Beer Infused Noodles Japanese Style

Stout infused noodles

Howdy folks! It’s been a while since I cooked something totally wacky like these beer infused noodles!

Using beer in my cooking is not anything new. I have done this in the past with a fair amount of success.

But if you know anything about using beer in cooking, you’ll know I played it safe. I used a lightly hopped lager/pale ale to make the sauce, increasing the chances of success.

This time my cooking is inspired by a recipe post that I read on BeerAdvocate!

These guys know their beer and can get extremely technical about the tasting notes, aromas and what not. Anyhow what caught my attention was the use of an Imperial Stout (one of my favorite beer styles) in cooking some asian style noodles. Whoa! I thought I should try this one out.

If you are a freestyle chef, you know you can’t work easily with ingredients whose flavors you aren’t familiar with, even while following a recipe.

This recipe uses a few different ingredients like that, which I had never cooked before with. But I was open to experiment, although I could sense a bit of restraint when I finally got to trying them out. I had to literally taste after each and every step to make sure what was in the works tasted yum.

stout infused noodles theinsanefoodie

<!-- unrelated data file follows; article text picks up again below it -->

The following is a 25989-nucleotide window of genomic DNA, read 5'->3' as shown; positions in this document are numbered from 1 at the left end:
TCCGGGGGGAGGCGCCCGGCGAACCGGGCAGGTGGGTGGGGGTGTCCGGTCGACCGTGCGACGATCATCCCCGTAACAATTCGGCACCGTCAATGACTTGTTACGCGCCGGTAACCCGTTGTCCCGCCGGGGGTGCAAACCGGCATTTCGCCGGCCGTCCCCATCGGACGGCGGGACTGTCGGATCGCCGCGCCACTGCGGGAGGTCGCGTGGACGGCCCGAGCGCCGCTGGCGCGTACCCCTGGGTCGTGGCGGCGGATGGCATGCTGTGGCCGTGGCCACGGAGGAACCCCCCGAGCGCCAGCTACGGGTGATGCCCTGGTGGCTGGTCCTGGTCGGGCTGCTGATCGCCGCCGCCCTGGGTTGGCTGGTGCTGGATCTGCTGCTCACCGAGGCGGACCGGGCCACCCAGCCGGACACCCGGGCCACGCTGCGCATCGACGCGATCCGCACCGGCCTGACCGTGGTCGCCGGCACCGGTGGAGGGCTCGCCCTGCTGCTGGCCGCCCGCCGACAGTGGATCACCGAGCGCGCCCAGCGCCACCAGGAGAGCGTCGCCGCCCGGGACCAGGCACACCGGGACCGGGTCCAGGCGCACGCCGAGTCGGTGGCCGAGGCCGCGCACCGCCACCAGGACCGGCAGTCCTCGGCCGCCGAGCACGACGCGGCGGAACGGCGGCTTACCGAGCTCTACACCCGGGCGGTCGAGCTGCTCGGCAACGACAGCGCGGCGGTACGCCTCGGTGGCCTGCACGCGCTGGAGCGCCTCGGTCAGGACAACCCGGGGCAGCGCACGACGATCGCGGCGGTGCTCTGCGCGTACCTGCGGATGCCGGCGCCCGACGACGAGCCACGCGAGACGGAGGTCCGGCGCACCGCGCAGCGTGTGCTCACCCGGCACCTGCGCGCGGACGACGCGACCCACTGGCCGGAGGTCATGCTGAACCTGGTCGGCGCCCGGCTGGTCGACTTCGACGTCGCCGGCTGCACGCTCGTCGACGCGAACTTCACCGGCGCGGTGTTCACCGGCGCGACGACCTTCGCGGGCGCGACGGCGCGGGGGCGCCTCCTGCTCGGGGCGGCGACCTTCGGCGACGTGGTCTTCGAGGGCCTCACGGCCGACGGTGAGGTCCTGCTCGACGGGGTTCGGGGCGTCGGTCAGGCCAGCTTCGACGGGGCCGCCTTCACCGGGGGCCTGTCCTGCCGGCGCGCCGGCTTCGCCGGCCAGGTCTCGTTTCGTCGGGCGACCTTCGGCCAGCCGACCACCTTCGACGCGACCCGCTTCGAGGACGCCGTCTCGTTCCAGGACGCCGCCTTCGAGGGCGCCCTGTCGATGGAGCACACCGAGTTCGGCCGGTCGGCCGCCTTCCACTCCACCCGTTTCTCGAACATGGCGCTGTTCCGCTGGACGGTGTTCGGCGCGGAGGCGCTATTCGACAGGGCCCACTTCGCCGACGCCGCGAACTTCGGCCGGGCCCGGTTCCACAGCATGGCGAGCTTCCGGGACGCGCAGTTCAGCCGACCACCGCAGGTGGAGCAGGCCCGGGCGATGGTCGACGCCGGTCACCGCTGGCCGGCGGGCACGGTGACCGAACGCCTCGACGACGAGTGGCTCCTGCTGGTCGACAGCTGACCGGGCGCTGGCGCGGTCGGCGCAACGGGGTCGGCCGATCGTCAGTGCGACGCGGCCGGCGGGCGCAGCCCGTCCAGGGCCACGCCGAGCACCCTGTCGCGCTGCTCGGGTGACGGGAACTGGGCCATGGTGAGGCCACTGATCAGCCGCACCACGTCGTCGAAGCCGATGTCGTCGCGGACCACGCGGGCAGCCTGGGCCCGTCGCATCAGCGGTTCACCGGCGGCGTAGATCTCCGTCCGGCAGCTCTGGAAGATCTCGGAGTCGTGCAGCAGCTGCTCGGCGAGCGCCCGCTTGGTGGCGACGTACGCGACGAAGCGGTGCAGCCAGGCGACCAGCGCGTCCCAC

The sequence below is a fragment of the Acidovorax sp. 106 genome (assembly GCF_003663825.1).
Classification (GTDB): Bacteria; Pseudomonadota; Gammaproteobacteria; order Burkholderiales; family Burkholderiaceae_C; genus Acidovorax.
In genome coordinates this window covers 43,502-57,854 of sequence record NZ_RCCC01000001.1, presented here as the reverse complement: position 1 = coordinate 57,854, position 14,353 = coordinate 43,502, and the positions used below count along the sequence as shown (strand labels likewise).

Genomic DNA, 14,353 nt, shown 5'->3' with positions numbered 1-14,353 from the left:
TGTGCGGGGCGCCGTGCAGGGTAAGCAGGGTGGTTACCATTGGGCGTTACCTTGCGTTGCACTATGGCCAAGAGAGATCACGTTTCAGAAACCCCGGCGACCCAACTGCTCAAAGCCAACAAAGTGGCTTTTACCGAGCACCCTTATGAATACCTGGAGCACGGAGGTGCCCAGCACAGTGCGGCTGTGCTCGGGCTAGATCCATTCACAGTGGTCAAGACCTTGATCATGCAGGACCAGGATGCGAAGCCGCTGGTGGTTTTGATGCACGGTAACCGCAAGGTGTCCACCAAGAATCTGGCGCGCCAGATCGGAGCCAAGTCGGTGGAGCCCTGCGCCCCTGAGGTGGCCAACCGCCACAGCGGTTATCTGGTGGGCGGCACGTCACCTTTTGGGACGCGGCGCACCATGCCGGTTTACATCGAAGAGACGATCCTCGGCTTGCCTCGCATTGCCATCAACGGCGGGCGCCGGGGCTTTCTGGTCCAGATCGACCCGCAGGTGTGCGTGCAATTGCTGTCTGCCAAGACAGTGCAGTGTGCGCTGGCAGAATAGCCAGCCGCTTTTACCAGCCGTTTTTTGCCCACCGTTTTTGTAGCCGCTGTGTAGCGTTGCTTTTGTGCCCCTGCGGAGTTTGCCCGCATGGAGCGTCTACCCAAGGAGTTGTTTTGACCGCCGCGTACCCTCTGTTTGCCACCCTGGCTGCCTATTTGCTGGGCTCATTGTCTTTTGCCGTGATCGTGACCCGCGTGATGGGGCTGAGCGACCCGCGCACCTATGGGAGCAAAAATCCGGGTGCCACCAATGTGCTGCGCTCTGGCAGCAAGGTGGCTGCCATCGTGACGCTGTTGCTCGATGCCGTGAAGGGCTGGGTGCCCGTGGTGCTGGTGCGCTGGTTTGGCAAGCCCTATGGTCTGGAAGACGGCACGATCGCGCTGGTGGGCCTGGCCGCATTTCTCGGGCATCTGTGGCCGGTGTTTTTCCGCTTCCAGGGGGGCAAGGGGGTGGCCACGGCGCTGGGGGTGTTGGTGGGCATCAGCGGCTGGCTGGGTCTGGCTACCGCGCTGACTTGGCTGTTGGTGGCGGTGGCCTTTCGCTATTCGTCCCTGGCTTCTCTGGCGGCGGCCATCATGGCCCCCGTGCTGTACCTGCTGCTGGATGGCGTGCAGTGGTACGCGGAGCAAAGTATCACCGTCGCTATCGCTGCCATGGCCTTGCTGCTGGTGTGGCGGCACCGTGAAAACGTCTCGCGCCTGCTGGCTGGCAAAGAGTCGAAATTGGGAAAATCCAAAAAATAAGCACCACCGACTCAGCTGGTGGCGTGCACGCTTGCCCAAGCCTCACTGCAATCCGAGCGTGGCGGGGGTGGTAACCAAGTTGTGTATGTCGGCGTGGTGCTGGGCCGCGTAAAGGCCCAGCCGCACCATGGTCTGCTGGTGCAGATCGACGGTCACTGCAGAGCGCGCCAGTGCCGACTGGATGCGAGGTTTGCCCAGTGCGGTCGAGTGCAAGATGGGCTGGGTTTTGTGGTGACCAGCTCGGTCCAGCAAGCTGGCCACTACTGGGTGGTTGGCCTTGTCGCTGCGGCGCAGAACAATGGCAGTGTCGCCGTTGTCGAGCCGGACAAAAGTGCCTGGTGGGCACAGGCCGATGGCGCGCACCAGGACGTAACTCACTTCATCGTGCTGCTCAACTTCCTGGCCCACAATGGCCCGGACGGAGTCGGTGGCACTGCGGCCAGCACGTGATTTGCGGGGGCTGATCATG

The first time I attempted this, I’ll be frank, it wasn’t a huge hit! It was palatable, but Dee being the honest critic she is, didn’t say much when she quietly ate her’s 🙁 , but I wasn’t giving up just yet!

So I read up more and was more careful on the second attempt and what came out tasted delicious. The notes below will help you heaps!

Cooking Notes {what you should know before you venture out!}

Choosing the right beer

  • The simple trick is to pair a beer style with complementing food flavors. Like how red wine goes with dark meats, BBQs, gamey meats & white wine goes with seafood and other lighter flavors, pick a dark beer (Stouts or Porters – such as an Imperial Stout/Oatmeal Stout/Chocolate Stout) if you wish to enhance the flavors of dark meats such as beef. You really can’t go wrong. Chocolate flavors especially blend extremely well with beef.
  • Belgian Ales with citrusy flavors are supposed to work really well with seafood, if that’s you thing. But since it’s winter in Melbourne, I picked the Southwark Stout. This is an award winning Aussie Old Imperial Style stout that is rich with an inviting smell of coffee and a chocolate aftertaste! Oh I’m salivating already..

It’s a winter warmer as you must have figured, and if you love beer, coffee and chocolate, this one is a winner! Another option is The Coopers Extra Stout – another brilliant brew. After you’ve tasted it, Guinness will be a thing of the past!

  • Use a beer you like to drink and something not too cheap. Because when you use beer in cooking, the flavors will intensify.
  • Make sure you add a little beer at a time into your cooking. There is a chance the happiness of strong stouts can make your sauce taste quite bitter.
  • Bring the beer to room temperature before using it.